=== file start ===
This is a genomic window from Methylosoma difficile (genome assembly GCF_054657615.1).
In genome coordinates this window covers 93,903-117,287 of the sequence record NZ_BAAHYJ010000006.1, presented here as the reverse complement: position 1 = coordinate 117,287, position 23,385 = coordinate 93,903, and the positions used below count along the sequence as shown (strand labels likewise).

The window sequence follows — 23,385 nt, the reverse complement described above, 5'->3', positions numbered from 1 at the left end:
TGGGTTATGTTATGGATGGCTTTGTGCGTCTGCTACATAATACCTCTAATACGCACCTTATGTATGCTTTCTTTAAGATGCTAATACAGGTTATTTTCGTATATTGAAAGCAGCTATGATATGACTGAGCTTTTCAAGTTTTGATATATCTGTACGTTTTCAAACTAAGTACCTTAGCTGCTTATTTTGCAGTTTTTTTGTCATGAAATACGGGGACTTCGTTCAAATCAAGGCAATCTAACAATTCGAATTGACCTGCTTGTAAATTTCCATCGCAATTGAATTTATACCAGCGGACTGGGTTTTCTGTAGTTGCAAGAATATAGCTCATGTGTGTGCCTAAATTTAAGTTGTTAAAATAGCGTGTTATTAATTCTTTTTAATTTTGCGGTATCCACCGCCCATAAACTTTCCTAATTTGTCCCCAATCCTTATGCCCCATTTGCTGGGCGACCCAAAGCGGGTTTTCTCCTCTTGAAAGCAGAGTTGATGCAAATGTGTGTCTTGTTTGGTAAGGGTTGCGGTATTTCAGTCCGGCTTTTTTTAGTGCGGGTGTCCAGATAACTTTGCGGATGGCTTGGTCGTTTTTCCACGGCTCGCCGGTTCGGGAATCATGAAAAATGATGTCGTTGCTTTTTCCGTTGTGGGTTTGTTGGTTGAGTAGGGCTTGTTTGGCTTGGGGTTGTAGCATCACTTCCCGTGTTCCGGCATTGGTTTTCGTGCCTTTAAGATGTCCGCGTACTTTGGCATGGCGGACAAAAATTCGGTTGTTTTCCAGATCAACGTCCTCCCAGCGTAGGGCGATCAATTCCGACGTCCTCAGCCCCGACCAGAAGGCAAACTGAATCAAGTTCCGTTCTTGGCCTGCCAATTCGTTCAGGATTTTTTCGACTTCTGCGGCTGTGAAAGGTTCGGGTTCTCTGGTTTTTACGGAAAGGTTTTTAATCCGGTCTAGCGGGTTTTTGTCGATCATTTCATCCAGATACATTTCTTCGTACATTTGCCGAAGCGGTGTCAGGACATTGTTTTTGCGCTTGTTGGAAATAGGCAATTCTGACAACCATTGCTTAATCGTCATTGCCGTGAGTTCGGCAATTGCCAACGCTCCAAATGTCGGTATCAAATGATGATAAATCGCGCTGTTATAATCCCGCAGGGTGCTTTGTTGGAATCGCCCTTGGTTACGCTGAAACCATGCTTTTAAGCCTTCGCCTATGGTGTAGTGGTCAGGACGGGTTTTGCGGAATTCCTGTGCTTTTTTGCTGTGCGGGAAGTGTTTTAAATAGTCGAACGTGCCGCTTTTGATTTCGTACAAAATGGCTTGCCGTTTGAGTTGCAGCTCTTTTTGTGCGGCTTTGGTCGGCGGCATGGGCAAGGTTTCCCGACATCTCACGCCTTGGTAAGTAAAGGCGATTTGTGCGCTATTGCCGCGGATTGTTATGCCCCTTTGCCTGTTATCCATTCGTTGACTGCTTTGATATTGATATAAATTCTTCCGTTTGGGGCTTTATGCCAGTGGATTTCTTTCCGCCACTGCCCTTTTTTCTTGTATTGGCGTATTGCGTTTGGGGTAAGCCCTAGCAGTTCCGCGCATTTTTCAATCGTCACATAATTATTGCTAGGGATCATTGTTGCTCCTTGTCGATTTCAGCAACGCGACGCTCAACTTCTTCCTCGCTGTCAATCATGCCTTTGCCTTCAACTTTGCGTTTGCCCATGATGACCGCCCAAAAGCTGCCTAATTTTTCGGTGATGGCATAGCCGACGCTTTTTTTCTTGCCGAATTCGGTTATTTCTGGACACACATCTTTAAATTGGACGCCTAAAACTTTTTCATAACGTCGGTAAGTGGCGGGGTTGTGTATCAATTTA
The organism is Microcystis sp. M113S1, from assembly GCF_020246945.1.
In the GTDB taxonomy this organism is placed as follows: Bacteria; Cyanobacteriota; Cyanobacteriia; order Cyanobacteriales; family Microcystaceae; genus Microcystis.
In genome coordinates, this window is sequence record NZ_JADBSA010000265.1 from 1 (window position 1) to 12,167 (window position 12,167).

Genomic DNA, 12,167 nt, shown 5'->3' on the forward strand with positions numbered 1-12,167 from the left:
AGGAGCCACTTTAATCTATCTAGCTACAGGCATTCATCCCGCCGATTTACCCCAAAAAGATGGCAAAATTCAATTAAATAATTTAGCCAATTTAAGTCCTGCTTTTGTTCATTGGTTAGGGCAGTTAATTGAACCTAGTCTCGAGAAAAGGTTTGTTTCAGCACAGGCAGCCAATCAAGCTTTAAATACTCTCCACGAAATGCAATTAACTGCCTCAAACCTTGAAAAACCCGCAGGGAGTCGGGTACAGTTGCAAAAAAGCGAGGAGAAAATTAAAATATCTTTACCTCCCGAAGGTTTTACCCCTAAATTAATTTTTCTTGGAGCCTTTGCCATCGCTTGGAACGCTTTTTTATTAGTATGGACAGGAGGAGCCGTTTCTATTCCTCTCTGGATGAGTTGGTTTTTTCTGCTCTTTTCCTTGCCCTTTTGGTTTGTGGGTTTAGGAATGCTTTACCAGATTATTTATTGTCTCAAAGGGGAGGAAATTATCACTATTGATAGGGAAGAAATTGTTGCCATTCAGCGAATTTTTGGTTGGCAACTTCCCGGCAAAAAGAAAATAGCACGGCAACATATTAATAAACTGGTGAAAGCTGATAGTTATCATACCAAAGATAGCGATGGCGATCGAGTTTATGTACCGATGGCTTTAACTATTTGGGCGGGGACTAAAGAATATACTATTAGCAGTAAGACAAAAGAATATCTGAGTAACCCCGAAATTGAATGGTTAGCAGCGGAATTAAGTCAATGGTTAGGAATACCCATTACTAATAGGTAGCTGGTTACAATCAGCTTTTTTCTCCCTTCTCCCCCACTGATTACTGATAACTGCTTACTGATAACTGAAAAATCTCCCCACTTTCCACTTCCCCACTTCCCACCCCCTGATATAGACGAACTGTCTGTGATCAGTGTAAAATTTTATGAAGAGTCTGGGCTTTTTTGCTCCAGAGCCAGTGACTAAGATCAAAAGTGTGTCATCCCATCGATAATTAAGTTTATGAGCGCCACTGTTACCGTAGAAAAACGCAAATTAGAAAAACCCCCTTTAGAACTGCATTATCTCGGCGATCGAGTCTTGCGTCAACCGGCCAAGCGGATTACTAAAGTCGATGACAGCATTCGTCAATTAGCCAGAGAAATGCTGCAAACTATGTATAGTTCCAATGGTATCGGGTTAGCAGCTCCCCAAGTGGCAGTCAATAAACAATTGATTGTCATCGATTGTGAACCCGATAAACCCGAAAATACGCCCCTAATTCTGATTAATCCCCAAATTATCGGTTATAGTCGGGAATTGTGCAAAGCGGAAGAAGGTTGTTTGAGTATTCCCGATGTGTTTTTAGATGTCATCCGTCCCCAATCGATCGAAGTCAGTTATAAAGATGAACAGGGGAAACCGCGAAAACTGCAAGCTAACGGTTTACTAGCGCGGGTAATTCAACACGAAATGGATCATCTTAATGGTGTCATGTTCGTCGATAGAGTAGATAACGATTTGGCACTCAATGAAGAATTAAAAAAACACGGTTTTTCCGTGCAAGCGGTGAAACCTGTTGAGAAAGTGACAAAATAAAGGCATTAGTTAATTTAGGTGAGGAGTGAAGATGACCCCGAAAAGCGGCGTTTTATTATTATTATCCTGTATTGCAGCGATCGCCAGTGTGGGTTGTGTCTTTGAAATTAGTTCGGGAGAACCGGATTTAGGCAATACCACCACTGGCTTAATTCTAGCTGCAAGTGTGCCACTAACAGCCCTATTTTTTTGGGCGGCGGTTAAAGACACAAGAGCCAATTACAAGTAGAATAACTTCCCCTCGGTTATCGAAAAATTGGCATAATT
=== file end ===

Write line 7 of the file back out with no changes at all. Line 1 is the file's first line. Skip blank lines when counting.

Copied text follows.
In genome coordinates, this window is sequence record NZ_JADBSA010000265.1 from 1 (window position 1) to 12,167 (window position 12,167).